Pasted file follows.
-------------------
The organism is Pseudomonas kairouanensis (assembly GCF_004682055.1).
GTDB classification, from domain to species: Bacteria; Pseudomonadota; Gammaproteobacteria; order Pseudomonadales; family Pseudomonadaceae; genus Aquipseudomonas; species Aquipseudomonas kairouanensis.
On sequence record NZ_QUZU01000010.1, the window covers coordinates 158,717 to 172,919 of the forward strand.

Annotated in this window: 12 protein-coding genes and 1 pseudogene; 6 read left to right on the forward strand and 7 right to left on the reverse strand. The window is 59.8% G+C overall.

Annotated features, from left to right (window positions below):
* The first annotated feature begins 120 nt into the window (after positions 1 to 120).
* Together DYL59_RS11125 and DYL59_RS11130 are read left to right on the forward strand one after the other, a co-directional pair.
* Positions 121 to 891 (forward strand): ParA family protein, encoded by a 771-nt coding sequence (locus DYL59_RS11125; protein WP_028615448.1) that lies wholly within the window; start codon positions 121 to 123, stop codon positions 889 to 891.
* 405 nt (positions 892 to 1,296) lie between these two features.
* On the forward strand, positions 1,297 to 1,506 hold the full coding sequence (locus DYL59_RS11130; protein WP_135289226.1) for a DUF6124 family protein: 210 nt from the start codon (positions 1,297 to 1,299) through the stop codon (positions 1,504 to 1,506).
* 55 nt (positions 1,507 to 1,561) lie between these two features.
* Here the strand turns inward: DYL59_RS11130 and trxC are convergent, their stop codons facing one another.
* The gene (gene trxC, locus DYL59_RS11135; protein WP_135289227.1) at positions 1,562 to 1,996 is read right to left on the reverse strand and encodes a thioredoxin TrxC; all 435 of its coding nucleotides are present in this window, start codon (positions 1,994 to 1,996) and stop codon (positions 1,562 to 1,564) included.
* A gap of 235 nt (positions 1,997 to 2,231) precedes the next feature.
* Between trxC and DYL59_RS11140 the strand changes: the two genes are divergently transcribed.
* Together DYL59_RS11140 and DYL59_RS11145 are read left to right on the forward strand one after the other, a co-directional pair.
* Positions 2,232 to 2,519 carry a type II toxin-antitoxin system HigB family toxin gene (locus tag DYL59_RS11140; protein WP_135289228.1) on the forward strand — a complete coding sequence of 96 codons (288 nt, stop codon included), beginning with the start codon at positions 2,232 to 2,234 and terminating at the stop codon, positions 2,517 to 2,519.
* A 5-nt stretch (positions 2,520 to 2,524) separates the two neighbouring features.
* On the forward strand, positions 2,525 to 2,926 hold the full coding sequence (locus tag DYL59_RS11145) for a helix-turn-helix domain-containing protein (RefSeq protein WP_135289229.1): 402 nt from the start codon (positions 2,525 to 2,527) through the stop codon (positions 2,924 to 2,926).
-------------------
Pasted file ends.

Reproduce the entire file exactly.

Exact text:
The organism is Pseudomonas kairouanensis (assembly GCF_004682055.1).
GTDB classification, from domain to species: Bacteria; Pseudomonadota; Gammaproteobacteria; order Pseudomonadales; family Pseudomonadaceae; genus Aquipseudomonas; species Aquipseudomonas kairouanensis.
On sequence record NZ_QUZU01000010.1, the window covers coordinates 158,717 to 172,919 of the forward strand.

Annotated in this window: 12 protein-coding genes and 1 pseudogene; 6 read left to right on the forward strand and 7 right to left on the reverse strand. The window is 59.8% G+C overall.

Annotated features, from left to right (window positions below):
* The first annotated feature begins 120 nt into the window (after positions 1 to 120).
* Together DYL59_RS11125 and DYL59_RS11130 are read left to right on the forward strand one after the other, a co-directional pair.
* Positions 121 to 891 (forward strand): ParA family protein, encoded by a 771-nt coding sequence (locus DYL59_RS11125; protein WP_028615448.1) that lies wholly within the window; start codon positions 121 to 123, stop codon positions 889 to 891.
* 405 nt (positions 892 to 1,296) lie between these two features.
* On the forward strand, positions 1,297 to 1,506 hold the full coding sequence (locus DYL59_RS11130; protein WP_135289226.1) for a DUF6124 family protein: 210 nt from the start codon (positions 1,297 to 1,299) through the stop codon (positions 1,504 to 1,506).
* 55 nt (positions 1,507 to 1,561) lie between these two features.
* Here the strand turns inward: DYL59_RS11130 and trxC are convergent, their stop codons facing one another.
* The gene (gene trxC, locus DYL59_RS11135; protein WP_135289227.1) at positions 1,562 to 1,996 is read right to left on the reverse strand and encodes a thioredoxin TrxC; all 435 of its coding nucleotides are present in this window, start codon (positions 1,994 to 1,996) and stop codon (positions 1,562 to 1,564) included.
* A gap of 235 nt (positions 1,997 to 2,231) precedes the next feature.
* Between trxC and DYL59_RS11140 the strand changes: the two genes are divergently transcribed.
* Together DYL59_RS11140 and DYL59_RS11145 are read left to right on the forward strand one after the other, a co-directional pair.
* Positions 2,232 to 2,519 carry a type II toxin-antitoxin system HigB family toxin gene (locus tag DYL59_RS11140; protein WP_135289228.1) on the forward strand — a complete coding sequence of 96 codons (288 nt, stop codon included), beginning with the start codon at positions 2,232 to 2,234 and terminating at the stop codon, positions 2,517 to 2,519.
* A 5-nt stretch (positions 2,520 to 2,524) separates the two neighbouring features.
* On the forward strand, positions 2,525 to 2,926 hold the full coding sequence (locus tag DYL59_RS11145) for a helix-turn-helix domain-containing protein (RefSeq protein WP_135289229.1): 402 nt from the start codon (positions 2,525 to 2,527) through the stop codon (positions 2,924 to 2,926).